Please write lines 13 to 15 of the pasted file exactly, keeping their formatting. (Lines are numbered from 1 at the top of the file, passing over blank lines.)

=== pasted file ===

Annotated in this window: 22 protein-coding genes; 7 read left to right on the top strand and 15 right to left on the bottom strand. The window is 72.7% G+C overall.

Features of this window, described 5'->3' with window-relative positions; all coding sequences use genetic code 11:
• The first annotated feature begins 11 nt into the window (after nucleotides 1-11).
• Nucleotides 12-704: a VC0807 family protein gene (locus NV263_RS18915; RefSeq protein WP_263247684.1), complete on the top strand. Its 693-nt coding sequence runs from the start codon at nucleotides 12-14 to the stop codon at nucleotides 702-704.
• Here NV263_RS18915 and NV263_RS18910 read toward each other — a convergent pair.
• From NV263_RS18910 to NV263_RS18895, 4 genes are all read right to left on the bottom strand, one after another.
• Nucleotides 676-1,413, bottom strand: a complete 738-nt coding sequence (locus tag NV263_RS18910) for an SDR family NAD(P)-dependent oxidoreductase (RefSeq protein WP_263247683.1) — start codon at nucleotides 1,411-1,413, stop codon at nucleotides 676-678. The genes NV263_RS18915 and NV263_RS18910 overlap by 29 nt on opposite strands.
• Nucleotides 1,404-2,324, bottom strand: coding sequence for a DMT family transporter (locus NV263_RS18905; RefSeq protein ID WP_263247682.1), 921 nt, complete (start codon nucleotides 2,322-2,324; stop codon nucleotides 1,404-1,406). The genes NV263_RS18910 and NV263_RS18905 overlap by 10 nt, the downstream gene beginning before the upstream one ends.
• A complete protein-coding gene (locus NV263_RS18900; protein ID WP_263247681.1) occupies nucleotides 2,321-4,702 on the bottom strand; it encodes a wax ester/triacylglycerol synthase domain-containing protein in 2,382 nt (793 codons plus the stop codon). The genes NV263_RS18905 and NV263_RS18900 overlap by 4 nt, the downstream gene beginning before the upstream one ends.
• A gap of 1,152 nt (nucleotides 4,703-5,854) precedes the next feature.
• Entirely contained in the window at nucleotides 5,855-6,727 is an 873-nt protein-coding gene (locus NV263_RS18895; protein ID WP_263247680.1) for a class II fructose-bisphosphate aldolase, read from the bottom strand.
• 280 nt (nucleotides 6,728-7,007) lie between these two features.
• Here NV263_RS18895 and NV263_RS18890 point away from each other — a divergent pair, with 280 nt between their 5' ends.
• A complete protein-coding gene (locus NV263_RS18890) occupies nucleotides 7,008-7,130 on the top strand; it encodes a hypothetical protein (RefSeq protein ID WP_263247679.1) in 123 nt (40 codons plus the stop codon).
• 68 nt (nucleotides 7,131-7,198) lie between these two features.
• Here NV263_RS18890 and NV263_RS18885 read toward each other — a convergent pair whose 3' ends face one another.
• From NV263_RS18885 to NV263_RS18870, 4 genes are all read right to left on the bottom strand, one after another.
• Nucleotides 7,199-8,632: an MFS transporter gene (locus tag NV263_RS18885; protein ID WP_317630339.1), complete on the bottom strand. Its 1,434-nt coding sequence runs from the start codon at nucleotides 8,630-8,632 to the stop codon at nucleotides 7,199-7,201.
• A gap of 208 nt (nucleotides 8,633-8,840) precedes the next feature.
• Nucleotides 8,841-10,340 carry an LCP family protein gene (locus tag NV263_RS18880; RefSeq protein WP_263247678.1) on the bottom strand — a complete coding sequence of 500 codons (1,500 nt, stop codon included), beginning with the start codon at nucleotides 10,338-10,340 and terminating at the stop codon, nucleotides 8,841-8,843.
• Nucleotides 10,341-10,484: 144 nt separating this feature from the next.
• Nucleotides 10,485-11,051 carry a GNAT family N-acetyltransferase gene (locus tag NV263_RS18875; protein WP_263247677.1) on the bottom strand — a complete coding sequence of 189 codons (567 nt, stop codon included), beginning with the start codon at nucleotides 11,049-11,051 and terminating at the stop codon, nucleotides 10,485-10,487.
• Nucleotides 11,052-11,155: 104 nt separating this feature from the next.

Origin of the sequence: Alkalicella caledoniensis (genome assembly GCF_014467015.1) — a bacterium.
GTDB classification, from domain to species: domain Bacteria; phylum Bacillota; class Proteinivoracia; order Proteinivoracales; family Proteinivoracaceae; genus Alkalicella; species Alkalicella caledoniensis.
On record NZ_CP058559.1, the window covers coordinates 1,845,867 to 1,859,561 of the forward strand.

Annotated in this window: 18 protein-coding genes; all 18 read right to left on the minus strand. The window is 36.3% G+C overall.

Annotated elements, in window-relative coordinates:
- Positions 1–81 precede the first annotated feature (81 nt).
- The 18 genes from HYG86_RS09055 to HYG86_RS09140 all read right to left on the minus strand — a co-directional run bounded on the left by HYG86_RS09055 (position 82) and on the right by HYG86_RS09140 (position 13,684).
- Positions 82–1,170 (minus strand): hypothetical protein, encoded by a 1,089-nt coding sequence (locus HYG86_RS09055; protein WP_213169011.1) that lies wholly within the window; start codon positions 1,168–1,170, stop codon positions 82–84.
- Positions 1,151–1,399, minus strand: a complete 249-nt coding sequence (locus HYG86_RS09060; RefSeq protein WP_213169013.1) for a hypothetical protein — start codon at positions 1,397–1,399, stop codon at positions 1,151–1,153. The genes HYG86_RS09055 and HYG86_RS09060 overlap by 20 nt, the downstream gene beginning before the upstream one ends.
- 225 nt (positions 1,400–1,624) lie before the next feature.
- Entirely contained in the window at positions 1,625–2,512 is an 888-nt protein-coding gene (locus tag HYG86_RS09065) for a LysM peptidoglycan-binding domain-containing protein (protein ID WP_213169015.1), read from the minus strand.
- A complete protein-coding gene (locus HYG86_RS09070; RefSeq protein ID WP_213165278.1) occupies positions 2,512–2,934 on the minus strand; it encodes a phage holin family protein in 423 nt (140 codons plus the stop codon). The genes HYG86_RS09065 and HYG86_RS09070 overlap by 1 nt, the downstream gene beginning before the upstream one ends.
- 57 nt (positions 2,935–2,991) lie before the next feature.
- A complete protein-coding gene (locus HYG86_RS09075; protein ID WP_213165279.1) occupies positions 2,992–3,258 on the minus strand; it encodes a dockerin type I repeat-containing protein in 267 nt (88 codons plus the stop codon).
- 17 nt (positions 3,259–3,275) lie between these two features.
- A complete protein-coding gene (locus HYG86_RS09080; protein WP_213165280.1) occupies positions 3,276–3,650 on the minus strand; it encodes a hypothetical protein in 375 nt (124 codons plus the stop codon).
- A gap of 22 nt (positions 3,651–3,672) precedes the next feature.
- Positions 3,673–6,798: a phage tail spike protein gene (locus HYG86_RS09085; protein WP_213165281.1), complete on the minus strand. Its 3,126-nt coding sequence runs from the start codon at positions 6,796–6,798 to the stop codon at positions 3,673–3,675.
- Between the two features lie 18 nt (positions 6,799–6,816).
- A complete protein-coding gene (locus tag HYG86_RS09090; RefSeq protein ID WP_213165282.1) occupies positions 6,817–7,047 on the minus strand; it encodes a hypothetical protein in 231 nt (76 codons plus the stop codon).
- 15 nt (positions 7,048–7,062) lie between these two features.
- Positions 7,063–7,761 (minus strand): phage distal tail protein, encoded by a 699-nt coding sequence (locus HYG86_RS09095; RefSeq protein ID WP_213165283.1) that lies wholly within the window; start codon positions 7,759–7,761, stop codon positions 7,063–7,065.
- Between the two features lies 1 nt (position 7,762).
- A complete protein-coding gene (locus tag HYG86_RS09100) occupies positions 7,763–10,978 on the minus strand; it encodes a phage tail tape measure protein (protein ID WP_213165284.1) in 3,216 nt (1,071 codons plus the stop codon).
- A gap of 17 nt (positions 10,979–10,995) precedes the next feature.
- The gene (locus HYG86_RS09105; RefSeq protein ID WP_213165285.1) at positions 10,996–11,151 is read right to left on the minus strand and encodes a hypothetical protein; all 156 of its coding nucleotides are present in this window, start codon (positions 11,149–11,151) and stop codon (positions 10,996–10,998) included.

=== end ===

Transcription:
• Here NV263_RS18895 and NV263_RS18890 point away from each other — a divergent pair, with 280 nt between their 5' ends.
• A complete protein-coding gene (locus NV263_RS18890) occupies nucleotides 7,008-7,130 on the top strand; it encodes a hypothetical protein (RefSeq protein ID WP_263247679.1) in 123 nt (40 codons plus the stop codon).
• 68 nt (nucleotides 7,131-7,198) lie between these two features.